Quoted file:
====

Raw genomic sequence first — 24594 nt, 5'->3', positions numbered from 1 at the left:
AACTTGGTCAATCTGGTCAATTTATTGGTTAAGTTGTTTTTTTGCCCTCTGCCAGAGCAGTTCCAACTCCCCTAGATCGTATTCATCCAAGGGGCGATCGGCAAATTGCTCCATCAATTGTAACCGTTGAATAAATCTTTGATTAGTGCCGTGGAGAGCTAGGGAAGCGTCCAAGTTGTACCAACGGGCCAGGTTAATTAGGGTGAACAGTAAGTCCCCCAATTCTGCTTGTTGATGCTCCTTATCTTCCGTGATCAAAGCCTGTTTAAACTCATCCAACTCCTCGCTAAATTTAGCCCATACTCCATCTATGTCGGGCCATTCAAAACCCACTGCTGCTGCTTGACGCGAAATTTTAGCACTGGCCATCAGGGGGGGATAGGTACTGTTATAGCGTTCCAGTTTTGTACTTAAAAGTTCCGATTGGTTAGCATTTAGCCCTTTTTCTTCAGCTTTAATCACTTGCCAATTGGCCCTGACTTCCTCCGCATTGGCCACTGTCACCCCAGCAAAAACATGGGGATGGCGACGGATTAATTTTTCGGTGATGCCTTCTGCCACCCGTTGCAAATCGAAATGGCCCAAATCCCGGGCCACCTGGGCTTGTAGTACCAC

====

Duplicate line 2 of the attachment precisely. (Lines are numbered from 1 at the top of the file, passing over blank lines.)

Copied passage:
AACTTGGTCAATCTGGTCAATTTATTGGTTAAGTTGTTTTTTTGCCCTCTGCCAGAGCAGTTCCAACTCCCCTAGATCGTATTCATCCAAGGGGCGATCGGCAAATTGCTCCATCAATTGTAACCGTTGAATAAATCTTTGATTAGTGCCGTGGAGAGCTAGGGAAGCGTCCAAGTTGTACCAACGGGCCAGGTTAATTAGGGTGAACAGTAAGTCCCCCAATTCTGCTTGTTGATGCTCCTTATCTTCCGTGATCAAAGCCTGTTTAAACTCATCCAACTCCTCGCTAAATTTAGCCCATACTCCATCTATGTCGGGCCATTCAAAACCCACTGCTGCTGCTTGACGCGAAATTTTAGCACTGGCCATCAGGGGGGGATAGGTACTGTTATAGCGTTCCAGTTTTGTACTTAAAAGTTCCGATTGGTTAGCATTTAGCCCTTTTTCTTCAGCTTTAATCACTTGCCAATTGGCCCTGACTTCCTCCGCATTGGCCACTGTCACCCCAGCAAAAACATGGGGATGGCGACGGATTAATTTTTCGGTGATGCCTTCTGCCACCCGTTGCAAATCGAAATGGCCCAAATCCCGGGCCACCTGGGCTTGTAGTACCAC